The Policy Shop: Cut bureaucracy, build homes

The Policy Shop: Cut bureaucracy, build homes

This edition of The Policy Shop is by Director of Fiscal and Economic Research Bryce Hill.

The Illinois Policy Institute was very clear about just how wrong Chicago Mayor Brandon Johnson was to push a hike in the real estate transfer tax to generate $100 million to address homelessness and affordable housing.

Bad idea, with great potential to drive up housing costs and reduce the jobs that could truly get people off the streets. Voters listened and the “Bring Chicago Home” tax failed.

So now institute experts have a different message for Johnson: You got it right with Plan B.

His “Cut the Tape” report contains promising proposals that would benefit Chicagoans and property developers to actually make Chicago real estate more affordable. The plan correctly states the way to fix the problem is to increase supply by making it easier to build.

Housing affordability is a big problem in Chicago, where almost 90% of low-income households face housing costs of at least 30% of their income. Two-thirds are severely burdened – paying over 50% of their income for housing, according to data from the U.S. Census Bureau.

The report published April 5 contains more than 100 proposals for the city to streamline the administrative process governing housing and commercial development. Johnson highlights “10 Big Bets” to most drastically improve the process, including:

  • Create a new director of process improvement in the mayor’s office.
  • Convene a working group to evaluate the feasibility of streamlining the Community Development Commission and Chicago Plan Commission.
  • Create online “city wallet” accounts to improve options for customer billing, online payments and debt checks.
  • Design a process to initiate expedited reviews of affordable housing development projects.
  • Launch a working group to update and streamline the Department of Housing’s Architectural and Technical Standards Manual.
  • Reduce the number of Department of Planning and Development’s internal design review meetings from three to one and reassess the role of the Committee on Design.
  • Eliminate Phase 1 and 2 environmental reviews as a requirement to sell environmentally cleared, city-owned parcels.
  • Launch a working group to determine how to reduce the administrative burden of the city’s economic disclosure statement, working toward expanding expiration dates, allowing exemptions for low-income housing tax credit projects and more.
  • Advance legislation to make transformational changes to the city’s zoning code, including eliminating minimum parking requirements, streamlining special use and more.
  • Expand the pilot program for cash advance payment options.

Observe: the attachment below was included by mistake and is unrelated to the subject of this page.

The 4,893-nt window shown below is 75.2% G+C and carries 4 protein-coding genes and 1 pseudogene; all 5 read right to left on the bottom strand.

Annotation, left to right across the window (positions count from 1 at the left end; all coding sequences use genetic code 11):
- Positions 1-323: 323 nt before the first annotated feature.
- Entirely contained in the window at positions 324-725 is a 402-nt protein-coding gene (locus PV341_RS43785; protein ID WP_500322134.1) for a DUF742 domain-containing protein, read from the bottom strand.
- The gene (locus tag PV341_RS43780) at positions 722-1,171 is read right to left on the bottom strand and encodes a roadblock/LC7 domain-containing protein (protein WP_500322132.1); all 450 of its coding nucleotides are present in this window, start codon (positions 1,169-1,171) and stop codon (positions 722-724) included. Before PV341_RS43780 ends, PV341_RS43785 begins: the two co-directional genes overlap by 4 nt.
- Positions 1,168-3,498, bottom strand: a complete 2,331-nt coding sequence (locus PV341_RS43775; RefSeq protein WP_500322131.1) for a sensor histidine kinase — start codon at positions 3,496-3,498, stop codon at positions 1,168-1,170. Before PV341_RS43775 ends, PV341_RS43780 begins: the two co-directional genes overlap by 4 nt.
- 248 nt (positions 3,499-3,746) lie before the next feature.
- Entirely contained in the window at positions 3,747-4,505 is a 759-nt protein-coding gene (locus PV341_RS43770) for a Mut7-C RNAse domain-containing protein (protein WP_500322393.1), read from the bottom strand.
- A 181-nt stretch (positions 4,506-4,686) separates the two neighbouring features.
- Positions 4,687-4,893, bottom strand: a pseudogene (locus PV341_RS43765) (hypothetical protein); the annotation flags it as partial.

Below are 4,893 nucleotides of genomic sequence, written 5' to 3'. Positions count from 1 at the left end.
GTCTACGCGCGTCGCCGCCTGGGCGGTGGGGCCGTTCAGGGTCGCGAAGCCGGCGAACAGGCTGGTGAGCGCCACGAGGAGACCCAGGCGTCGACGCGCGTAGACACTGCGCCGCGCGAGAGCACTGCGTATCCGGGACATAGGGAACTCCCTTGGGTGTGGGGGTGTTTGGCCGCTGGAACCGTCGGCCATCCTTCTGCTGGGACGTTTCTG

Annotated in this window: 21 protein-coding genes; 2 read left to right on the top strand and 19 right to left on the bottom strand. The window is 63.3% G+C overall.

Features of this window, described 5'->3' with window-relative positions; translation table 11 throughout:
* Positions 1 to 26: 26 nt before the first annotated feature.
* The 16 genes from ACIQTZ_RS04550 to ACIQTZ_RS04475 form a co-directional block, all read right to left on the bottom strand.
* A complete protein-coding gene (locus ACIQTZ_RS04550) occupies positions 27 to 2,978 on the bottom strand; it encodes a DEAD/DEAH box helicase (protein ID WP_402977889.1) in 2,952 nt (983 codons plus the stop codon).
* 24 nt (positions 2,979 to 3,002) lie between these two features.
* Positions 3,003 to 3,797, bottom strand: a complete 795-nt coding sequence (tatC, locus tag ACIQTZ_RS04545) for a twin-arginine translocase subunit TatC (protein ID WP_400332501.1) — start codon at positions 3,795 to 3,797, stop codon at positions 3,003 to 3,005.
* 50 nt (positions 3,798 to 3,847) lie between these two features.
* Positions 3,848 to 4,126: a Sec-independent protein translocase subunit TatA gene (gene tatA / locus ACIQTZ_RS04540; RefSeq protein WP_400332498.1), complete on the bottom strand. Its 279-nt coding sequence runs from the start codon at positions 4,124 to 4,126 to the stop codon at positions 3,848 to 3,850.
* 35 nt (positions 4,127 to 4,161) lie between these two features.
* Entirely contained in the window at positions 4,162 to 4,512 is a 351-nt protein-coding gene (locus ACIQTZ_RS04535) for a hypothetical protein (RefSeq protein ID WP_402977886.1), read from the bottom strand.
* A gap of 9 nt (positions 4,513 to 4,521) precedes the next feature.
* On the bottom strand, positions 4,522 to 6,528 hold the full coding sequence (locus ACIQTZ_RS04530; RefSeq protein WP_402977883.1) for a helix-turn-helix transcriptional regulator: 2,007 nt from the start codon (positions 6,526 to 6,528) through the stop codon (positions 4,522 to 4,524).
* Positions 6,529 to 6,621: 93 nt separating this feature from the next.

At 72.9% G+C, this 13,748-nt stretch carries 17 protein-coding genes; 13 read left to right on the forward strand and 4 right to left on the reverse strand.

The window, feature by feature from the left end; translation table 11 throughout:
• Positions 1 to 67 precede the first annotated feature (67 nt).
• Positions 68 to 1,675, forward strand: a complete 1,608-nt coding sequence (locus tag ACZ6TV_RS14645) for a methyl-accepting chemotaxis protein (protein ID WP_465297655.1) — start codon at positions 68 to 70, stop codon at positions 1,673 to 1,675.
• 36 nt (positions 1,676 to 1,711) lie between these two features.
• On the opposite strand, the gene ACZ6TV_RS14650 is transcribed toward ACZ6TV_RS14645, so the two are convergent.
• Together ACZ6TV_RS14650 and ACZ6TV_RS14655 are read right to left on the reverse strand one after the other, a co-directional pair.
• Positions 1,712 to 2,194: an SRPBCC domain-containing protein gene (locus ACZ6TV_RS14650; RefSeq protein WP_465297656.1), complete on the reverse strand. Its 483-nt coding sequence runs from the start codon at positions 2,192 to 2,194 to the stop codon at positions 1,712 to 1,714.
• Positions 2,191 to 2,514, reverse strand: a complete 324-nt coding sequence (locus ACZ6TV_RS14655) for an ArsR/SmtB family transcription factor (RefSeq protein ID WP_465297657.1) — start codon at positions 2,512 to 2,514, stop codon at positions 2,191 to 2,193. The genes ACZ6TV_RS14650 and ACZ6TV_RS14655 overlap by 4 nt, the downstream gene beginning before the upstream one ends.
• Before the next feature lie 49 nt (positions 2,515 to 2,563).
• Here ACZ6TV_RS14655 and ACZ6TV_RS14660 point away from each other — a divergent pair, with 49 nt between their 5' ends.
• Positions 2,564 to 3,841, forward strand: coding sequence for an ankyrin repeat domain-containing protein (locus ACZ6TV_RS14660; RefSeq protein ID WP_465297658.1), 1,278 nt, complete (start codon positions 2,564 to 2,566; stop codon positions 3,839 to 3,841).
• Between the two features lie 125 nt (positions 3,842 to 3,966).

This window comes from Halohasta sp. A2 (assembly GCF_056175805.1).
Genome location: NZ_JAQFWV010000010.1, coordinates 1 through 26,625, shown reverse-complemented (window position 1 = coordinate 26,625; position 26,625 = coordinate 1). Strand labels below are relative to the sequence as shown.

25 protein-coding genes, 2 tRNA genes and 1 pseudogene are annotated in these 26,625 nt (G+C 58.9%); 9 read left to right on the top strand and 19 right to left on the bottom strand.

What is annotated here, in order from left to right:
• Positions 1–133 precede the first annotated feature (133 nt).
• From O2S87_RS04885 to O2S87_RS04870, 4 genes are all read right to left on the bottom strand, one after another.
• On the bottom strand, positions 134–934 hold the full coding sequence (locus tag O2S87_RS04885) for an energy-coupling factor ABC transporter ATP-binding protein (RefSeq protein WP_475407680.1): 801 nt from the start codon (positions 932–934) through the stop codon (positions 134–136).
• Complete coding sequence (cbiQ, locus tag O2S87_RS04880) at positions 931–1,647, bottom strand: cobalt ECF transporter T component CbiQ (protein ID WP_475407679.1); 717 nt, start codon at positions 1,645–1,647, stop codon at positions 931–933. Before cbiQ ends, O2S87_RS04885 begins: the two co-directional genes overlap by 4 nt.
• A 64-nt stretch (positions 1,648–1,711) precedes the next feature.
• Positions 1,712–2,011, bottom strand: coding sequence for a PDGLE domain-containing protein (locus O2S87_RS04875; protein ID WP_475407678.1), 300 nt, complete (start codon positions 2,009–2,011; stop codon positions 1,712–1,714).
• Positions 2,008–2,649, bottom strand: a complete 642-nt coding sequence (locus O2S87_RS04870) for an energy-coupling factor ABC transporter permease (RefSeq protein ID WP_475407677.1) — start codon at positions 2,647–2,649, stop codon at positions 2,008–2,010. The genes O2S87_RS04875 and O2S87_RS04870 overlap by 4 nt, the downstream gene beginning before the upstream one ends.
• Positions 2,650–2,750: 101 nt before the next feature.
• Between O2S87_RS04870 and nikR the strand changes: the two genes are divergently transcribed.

Johnson’s plan has a lot of ideas Minneapolis used to overhaul its zoning and land-use codes. Minneapolis’ housing supply is growing far faster than Chicago’s while rents are growing far slower, increasing affordability.

“Cut The Tape” represents a stark departure from the “Bring Chicago Home” initiative in attempting to solve the city’s affordable housing crisis. Most importantly for Chicagoans, the plan does not call for tax hikes but instead seeks to make Chicago a friendlier environment for developers to build housing and commercial properties.

There is risk involved with any bold initiative: the city will need to ensure the proposals don’t discourage market-rate housing or commercial development because many items are directed towards “affordable housing” developments.

Chicago’s not the only city that could benefit from a serious reconsideration of how it does business with developers. Phoenix, Arizona, made changes to its development bureaucracy that often delivers approvals for residential and commercial construction in a day rather than after months. Other Illinois cities should look at those changes, which put review and permitting in private experts’ hands.

In 2012, Phoenix started allowing registered architects or engineers with approved credentials and training to certify a construction project complies with municipal building codes, rather than relying on city inspections.

“Getting permits quickly to do construction and improvements saves time and money,” Phoenix City Councilman Sal DiCiccio said after the measure passed. “We also have greater predictability, so they will know when to lease, when they can build and when they should hire employees, for example.”

After the changes, Phoenix became one of the fastest-growing cities in the nation, with the population increasing by nearly 16% between 2012 and 2022. Phoenix’s housing supply also grew by 10% during the decade, outpacing comparable neighboring municipalities, with the self-certification process helping to add 60,473 new dwelling units to the city.

Cities in Illinois could copy Phoenix and significantly reduce the burden of developing homes and businesses within their jurisdictions.

A Harris Poll from December 2022 showed 78% of Chicagoans agreed the city lacks sufficient affordable housing. Three in 10 residents even considered the situation unstable. Chicagoans were pessimistic about the future, as 45% of respondents thought the situation would be worse in five years.

A 2020 report from the Chicago Department of Housing found the city has an “affordable housing gap” of “nearly 120,000 homes.”

A 24-hour self-certification ordinance would allow Illinois municipalities to produce more new housing and commercial spaces in less time, driving down overall housing costs and increasing opportunity for residents.

Johnson is right to prioritize housing affordability. Now that he’s got a promising plan to cut through Chicago’s notorious bureaucracy and get things done, other city leaders and the community need to join the effort.

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